The good, the bad and the ugly of cheap social media

Nigel Gambanga Avatar
image credit - Newsday
image credit – Newsday

Let’s face it- some of the best products Econet has ever offered its subscribers are the Facebook and WhatsApp bundles. For a bargain price you have unlimited access to two of the most frequented, and probably essential applications for anyone exploring the virtues of a smartphone in Zimbabwe.

Econet gets how social media is the fuel to the data consumption fire and they came up with something that has made image/video/audio file sharing so affordable. Social media has a  significant Internet following in Zimbabwe with the WhatsApp message service accounting for almost a quarter of Econet’s Internet traffic.

These have not been the only deals for social media access to be presented to the market lately. Telecel has its own Facebook Zero which has been getting mixed reactions from users. Free Facebook access (sans the images) is a good deal whichever way you want look at it though.

Sadly there another side to easily accessible social media. It only takes so little for a damning video, or picture to go viral. A couple of days ago there was an article about a man called Madzibaba Chacha (not his real name apparently) who was pictured wearing a Zimbabwe Republic Police (ZRP) official uniform and got fined $100 after the courts found him guilty of criminal nuisance.

The picture which he posted on Facebook with the tag “If you can beat them, join them too” and circulated on WhatsApp was meant to be a humorous look at an incident where police officers and journalists were assaulted by members of Madzibaba Ishamea Mufani’s apostolic sect.

The picture was cited as a mockery of the police force and while we all ended up getting our hands on the image from countless followers of the Budiriro incident ,for Chacha the joke cost him a suspended sentence.

The Police/Apostolic encounter was also a classic depiction of viral digital media. For most people who did not get the chance to read the exclusive news release from Newsday on the day there was still enough talk about the incident on Twitter less than an hour after the incident. And lets not forget the images that were circulated on WhatsApp and more recently the humorous Zim dancehall tracks and videos inspired by the sad incident and pushed on the same social platforms.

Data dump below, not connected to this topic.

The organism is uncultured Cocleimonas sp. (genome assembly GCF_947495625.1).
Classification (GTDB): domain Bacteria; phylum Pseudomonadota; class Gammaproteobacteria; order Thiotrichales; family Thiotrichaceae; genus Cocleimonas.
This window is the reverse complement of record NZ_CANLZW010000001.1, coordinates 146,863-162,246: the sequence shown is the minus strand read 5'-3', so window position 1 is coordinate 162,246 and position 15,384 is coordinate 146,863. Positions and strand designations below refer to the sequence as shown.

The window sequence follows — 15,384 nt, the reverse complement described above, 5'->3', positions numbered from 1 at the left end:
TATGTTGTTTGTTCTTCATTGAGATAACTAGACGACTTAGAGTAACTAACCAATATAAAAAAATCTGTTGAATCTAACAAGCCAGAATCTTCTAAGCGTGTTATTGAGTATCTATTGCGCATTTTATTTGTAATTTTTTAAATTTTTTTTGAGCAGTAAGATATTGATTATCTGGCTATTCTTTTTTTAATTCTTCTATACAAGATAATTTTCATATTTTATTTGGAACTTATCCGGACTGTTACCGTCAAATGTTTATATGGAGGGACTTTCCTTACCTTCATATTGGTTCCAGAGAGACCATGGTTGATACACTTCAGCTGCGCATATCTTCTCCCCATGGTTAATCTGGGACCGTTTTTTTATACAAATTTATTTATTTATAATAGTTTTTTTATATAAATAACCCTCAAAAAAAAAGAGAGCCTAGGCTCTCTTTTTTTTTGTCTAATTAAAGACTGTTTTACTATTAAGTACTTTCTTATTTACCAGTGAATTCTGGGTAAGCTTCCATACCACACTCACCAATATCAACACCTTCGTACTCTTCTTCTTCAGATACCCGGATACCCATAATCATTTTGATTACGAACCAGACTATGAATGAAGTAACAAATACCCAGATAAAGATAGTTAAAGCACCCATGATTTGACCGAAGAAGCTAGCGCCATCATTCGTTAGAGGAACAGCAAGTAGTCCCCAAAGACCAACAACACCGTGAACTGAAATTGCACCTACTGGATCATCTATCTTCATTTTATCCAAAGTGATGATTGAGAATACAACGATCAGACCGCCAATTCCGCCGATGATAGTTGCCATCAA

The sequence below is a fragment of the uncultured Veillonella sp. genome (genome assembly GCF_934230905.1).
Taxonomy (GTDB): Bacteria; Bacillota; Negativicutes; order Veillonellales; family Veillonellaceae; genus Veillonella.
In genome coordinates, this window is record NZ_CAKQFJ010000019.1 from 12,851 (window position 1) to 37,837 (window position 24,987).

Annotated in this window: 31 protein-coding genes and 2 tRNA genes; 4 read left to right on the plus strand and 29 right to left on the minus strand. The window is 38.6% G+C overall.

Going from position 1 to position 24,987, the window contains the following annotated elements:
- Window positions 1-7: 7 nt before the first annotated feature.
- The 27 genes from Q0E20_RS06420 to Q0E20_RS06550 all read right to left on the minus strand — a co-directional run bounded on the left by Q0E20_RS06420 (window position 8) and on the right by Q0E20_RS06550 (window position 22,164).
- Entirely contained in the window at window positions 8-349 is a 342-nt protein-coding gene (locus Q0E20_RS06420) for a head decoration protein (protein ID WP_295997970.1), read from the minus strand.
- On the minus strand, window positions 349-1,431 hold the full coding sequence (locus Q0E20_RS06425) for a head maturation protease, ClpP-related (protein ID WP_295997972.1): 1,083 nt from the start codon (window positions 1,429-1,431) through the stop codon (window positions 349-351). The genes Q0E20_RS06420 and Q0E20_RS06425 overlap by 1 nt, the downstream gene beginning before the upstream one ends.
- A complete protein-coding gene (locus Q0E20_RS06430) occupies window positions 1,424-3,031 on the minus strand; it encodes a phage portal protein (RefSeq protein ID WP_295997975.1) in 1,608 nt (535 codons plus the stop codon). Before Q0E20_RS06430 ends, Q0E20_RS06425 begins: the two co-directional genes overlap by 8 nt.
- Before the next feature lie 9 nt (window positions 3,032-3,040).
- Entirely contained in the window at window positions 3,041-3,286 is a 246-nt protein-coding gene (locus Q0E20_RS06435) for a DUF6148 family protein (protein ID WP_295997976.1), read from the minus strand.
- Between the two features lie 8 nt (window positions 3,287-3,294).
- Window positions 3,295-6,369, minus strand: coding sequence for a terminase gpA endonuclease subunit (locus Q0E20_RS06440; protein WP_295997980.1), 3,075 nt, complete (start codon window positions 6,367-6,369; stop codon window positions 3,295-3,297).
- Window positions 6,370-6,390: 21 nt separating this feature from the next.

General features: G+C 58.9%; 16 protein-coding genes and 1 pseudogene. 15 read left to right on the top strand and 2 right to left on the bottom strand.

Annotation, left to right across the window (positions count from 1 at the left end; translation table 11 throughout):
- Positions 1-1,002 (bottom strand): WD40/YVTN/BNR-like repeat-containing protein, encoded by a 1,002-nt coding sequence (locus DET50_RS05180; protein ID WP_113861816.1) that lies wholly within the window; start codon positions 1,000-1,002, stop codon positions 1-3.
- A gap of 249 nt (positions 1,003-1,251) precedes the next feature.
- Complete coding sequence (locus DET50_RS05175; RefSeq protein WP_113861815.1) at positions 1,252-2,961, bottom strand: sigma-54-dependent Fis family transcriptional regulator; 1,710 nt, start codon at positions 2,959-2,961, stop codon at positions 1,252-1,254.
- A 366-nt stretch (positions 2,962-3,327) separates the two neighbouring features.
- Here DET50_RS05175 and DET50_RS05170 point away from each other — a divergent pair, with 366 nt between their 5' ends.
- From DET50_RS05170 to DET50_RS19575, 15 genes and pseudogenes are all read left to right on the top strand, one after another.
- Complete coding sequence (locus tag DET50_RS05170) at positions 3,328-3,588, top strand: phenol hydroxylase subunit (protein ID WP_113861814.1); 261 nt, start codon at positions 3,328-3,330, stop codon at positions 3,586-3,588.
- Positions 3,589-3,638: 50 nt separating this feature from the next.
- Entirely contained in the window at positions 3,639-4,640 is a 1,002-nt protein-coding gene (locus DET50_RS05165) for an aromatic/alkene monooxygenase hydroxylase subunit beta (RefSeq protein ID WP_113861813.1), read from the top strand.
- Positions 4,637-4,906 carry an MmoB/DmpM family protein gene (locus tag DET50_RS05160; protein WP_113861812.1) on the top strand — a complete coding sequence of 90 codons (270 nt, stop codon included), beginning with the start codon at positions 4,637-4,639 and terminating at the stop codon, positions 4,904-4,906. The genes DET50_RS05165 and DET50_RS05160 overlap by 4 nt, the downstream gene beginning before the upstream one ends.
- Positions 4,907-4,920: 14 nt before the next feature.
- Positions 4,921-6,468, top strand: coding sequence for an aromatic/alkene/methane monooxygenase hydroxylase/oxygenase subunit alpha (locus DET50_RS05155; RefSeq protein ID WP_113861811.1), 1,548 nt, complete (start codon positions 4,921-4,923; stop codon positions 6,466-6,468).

Another “victim ” of social media has been the (in)famous dancer Beverly Sibanda. Earlier this month she was arrested on charges of breaching the Censorship and Entertainment Control Act and violating terms of her dancing licence. The evidence in the case was a video of her dance moves went viral on social media.

Social media has an ugly side as well when you consider how “intimate conversations” end up circulating and the controversy they stir up. Who can forget the graphic WhatsApp chats allegedly from Pastor Gumbura’s wives or more recently the WhatsApp conversation thread allegedly from Sungura superstar Alick Macheso’s now ex-wife.

Thanks to social media a huge sensation followed both these stories and the public was given even more ammunition to draw conclusions on the characters of the people involved in each case.

There’s always many ways to look at tech and how it disrupts our lives and judging from the way social media creates connections and stirs debate in our lives it has got a good, bad and ugly story to tell.




  1. lavhu

    thats not an ugly side at all. maybe the ugly side of the law but not of social media

  2. Khadija

    Role media in our socitey